Michelangelo in the New Millennium

Conversations about Artistic Practice, Patronage and Christianity

Series: 

Author:
Michelangelo in the New Millennium presents six paired studies in dialogue with each other that offer new ways of looking at Michelangelo’s art as a series of social, creative, and emotional exchanges where artistic intention remains flexible; probe deeper into the artist’s formal borrowing and how it affects meaning regarding his early religious works; and consider the making and significance of his late papal painting projects commissioned by Paul III and Paul IV for chapels at the Vatican Palace.

Contributors are: William E. Wallace, Joost Keizer, Eric R. Hupe, Emily Fenichel, Jonathan Kline, Erin Sutherland Minter, Margaret Kuntz, Tamara Smithers and Marcia B. Hall

Prices from (excl. shipping):

$162.00
Add to Cart
Tamara Smithers, Ph.D. (2012), Temple University, is Associate Professor of Art History at Austin Peay State University. She has given numerous talks on Michelangelo and other Italian Renaissance topics at international conferences, universities, and museums and has recently published an essay on Michelangelo’s use of the Giant Order at the Campidoglio in Rome (2013)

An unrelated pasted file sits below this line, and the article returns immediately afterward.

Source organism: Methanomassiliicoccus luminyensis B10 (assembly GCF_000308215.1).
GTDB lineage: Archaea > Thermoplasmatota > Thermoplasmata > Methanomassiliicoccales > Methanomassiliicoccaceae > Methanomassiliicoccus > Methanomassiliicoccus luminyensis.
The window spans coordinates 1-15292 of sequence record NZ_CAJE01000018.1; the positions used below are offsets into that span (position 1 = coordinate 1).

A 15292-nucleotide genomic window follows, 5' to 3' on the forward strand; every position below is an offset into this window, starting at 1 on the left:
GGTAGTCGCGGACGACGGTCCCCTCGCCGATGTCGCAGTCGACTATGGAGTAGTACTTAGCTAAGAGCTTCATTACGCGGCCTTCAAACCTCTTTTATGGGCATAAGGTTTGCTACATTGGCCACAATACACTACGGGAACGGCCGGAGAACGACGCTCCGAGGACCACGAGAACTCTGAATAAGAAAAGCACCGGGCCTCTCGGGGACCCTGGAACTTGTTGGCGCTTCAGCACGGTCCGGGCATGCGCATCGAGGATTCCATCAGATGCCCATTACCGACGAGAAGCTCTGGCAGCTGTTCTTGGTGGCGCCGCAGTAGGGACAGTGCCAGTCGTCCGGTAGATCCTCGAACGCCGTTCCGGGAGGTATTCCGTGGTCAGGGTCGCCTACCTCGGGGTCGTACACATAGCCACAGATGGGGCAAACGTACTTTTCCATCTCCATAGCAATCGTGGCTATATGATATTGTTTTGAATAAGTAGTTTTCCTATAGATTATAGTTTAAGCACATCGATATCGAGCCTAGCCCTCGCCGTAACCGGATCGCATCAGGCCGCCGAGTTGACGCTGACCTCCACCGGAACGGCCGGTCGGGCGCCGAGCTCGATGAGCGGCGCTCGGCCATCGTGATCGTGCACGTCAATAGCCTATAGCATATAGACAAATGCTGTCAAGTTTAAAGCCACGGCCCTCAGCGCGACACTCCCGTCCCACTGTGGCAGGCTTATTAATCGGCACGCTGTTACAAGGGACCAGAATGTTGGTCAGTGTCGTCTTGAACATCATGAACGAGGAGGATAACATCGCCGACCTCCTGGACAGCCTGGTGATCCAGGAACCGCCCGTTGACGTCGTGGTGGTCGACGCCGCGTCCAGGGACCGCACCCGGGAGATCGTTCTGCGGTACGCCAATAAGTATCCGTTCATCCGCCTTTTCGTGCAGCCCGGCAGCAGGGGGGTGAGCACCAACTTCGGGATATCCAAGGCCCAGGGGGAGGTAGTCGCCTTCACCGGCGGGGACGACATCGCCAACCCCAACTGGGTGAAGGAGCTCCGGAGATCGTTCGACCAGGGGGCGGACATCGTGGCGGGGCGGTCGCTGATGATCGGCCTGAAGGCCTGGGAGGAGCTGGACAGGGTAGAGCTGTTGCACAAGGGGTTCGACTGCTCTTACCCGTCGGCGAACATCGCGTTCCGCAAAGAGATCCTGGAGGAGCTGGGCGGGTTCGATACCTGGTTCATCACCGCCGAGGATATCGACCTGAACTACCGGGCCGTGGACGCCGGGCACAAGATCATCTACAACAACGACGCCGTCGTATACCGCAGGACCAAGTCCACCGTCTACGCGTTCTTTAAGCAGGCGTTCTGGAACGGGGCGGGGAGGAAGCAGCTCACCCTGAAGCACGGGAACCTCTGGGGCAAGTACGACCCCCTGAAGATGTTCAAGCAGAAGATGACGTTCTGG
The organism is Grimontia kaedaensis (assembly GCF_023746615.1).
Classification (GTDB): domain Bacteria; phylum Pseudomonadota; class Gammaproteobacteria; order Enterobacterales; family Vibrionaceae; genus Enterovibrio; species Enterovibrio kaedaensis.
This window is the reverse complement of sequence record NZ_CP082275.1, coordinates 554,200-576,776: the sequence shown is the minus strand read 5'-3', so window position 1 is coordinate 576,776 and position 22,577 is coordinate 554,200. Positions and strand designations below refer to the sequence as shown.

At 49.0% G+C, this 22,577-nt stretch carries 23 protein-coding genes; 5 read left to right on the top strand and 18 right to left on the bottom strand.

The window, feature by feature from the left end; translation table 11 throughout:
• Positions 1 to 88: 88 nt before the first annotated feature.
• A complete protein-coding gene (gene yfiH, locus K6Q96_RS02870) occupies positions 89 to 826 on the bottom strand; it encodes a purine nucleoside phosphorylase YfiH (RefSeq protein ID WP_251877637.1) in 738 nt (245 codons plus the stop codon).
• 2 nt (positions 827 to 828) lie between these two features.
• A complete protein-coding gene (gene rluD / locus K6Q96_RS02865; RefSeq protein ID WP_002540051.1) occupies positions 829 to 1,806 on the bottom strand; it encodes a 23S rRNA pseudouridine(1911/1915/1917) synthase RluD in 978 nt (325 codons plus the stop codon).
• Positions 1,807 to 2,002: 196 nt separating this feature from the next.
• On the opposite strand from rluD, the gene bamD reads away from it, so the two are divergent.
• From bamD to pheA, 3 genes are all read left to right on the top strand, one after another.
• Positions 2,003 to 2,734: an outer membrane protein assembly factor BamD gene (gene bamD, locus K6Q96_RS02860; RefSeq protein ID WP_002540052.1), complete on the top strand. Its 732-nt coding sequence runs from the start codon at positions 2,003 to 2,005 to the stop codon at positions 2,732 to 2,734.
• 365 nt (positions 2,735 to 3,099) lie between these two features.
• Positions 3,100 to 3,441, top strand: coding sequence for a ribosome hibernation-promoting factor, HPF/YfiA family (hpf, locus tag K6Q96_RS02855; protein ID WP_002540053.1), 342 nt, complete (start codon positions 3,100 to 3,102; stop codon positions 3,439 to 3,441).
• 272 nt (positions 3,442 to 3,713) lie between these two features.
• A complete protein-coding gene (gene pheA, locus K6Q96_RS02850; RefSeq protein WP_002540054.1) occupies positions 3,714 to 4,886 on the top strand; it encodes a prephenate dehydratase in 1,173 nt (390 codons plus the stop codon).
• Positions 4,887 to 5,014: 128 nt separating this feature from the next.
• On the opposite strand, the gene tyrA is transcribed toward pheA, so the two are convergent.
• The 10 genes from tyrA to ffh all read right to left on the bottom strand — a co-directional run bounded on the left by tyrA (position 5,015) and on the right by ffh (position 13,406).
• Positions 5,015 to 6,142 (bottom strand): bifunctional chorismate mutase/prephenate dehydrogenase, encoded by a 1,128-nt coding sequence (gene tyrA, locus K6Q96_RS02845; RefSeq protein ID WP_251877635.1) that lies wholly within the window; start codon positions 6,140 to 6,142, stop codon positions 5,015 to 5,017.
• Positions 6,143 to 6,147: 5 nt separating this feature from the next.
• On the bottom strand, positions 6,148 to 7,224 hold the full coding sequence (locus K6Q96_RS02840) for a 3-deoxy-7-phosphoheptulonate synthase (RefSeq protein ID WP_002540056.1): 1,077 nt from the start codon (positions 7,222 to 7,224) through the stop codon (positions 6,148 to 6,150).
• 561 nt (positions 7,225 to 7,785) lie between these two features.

Foreword: Why More Michelangelo?
William E. Wallace

Acknowledgements

Illustrations

Contributors

Abstracts

Introduction: Michelangelo in the New Millennium
Tamara Smithers

Part 1: Artistic Mobility

Chapter 1: Site-Specificity
Joost Keizer

Chapter 2: Michelangelo’s Strozzi Tondo?: Securing Status with Art
Eric R. Hupe

Part 2: Syncretic Seers

Chapter 3: The Pitti Tondo: A “Sibylline” Madonna
Emily Fenichel

Chapter 4: Christ-Bearers and Seers of the Period Ante Legem: On the Male Nudes in Michelangelo’s Doni Tondo and Sistine Ceiling Frescoes
Jonathan Kline

Part 3: Papal Patronage: The Pauls

Chapter 5: Virtuous Prelates, Burdensome Relics and a Sliver of Gold in the Last Judgment
Erin Sutherland Minter

Chapter 6: Michelangelo the “Lefty”: The Cappella Paolina, the Expulsion Drawings, and Marcello Venusti
Margaret Kuntz

Coda: Michelangelo’s Suicidal Stone
Tamara Smithers

Epilogue: Twenty-first Century Versus Twentieth Century Methodologies
Marcia B. Hall

Index
Students and scholars interested in Italian Renaissance Art History, specifically the art of Michelangelo and the context in he lived and worked.
  • Collapse
  • Expand